Kubernetes administration policy made easy with brewOPA

Administering policies across Kubernetes and other cloud native environments isn't easy. Now, Cyral wants to take the trouble out of the job with brewOPA.
Written by Steven Vaughan-Nichols, Senior Contributing Editor

Cloud-native computing -- with such technologies as Kubernetes, service-mesh, and continuous integration and continuous delivery (CI/CD) -- is revolutionizing IT. But managing can still be a major pain in the server. That's where Open Policy Agent (OPA), an open-source Cloud Native Computing Foundation (CNCF) project, comes in. But it has its own steep learning curve. Cyral with brewOPA wants to ease their climb and make managing policies across cloud-native platforms much easier.

OPA's very popular because it allows policy evaluation to be decoupled from an application's core business logic. This means your policy engine internals are abstracted out, so you can easily reuse them across multiple components. Thus, you can write your policy once and apply it across your entire portfolio of cloud-native programs. It also boasts a lightweight design, a general-purpose policy engine, and flexible deployability. You can sidecar it or use it as a host-level daemon or library. With this versatility, many companies, such as Netflix, Intuit, Yelp, Pinterest, and others are using OPA.

The problem with OPA is you must write policies in its JSON-friendly declarative, domain-specific languages (DSLs) language, Rego. This is a newish language meant just for writing OPA policies. OK, who wants to learn yet another, DSL? Yeah, that's right, not many of us.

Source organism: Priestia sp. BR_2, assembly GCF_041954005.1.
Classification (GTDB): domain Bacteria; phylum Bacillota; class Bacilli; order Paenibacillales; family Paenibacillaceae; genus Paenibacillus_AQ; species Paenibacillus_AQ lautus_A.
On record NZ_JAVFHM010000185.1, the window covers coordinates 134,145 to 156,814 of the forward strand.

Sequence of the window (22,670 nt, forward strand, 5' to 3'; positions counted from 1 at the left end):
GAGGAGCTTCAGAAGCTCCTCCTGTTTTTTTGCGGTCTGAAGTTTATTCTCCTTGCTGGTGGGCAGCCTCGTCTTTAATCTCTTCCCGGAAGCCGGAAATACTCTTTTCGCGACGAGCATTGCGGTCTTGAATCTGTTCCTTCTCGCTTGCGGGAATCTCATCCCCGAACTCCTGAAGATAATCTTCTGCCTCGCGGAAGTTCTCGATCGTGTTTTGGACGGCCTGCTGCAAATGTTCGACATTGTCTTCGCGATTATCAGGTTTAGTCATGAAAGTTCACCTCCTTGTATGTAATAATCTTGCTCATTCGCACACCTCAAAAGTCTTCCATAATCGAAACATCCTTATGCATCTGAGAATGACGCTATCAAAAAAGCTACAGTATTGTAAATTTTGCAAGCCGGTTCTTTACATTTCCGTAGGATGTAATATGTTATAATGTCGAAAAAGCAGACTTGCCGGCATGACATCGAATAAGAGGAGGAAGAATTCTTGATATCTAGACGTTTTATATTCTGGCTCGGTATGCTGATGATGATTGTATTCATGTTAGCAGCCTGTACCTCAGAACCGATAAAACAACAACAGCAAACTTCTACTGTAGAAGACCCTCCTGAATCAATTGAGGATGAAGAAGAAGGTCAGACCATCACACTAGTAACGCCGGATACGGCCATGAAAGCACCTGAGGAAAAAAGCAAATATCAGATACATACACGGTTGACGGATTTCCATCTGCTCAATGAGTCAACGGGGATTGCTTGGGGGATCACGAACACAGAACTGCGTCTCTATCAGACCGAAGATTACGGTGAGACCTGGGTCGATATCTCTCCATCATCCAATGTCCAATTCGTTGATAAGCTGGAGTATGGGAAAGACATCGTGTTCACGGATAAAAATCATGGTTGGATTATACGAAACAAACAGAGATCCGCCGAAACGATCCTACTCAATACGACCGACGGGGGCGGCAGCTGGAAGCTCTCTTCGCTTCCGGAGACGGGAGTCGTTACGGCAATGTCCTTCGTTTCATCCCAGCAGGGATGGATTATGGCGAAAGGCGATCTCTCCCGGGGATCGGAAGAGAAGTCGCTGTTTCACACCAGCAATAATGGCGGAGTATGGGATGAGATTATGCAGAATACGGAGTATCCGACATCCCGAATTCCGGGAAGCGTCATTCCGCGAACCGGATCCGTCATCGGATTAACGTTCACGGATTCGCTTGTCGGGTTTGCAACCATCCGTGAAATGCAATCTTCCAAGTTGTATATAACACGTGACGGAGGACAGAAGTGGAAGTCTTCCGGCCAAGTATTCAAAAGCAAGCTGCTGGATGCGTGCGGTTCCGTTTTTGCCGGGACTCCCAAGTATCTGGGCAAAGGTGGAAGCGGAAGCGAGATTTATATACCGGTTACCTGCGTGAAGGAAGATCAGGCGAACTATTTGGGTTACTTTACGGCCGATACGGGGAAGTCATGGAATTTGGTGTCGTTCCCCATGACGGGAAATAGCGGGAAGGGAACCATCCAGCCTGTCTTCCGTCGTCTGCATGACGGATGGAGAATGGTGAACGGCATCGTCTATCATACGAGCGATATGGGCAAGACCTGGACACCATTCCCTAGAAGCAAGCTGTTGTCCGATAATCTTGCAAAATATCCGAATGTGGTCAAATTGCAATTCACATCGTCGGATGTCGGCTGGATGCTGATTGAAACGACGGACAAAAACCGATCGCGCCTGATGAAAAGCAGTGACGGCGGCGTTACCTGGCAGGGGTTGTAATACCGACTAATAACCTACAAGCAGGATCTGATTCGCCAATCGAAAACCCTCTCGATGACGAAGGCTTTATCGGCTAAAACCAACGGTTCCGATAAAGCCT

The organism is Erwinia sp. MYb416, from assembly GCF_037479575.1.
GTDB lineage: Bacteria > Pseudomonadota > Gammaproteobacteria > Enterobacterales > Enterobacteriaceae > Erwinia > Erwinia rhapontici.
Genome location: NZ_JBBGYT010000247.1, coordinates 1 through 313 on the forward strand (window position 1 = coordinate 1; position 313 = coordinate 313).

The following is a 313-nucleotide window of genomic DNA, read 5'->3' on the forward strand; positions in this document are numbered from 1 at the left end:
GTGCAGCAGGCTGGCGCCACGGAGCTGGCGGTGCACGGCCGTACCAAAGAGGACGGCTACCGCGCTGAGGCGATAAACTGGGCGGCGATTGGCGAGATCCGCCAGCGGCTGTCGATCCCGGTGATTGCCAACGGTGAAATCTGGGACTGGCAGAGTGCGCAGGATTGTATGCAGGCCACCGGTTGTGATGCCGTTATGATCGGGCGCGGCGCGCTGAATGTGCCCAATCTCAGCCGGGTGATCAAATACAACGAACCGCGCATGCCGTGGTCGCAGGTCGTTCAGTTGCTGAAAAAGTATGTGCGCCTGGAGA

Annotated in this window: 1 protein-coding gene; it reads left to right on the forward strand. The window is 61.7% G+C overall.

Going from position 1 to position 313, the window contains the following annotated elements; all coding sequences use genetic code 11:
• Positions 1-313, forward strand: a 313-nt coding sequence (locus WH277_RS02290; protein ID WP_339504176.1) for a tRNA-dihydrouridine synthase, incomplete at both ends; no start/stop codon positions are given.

What brewOPA brings to the table in an extensible open-source framework, which enables developers to easily brew OPA policies by writing them in a language any cloud-native computing programmer or system administrator knows: YAML.

BrewOPA is still in its early days of development, but its developers believe it has a lot of potential to make it very easy for developers, DevOps, and SecOps teams to interface with policy engines of the future. Specifically, they see a lot of potential for how it uses YAML interfaces to bridge the gap between DSLs for data security.

BrewOPA is now available under the CNCF umbrella on GitHub. Its developers would love to have you check it out and you may love how much simpler it makes deploying policies over your cloud-native computing stacks.

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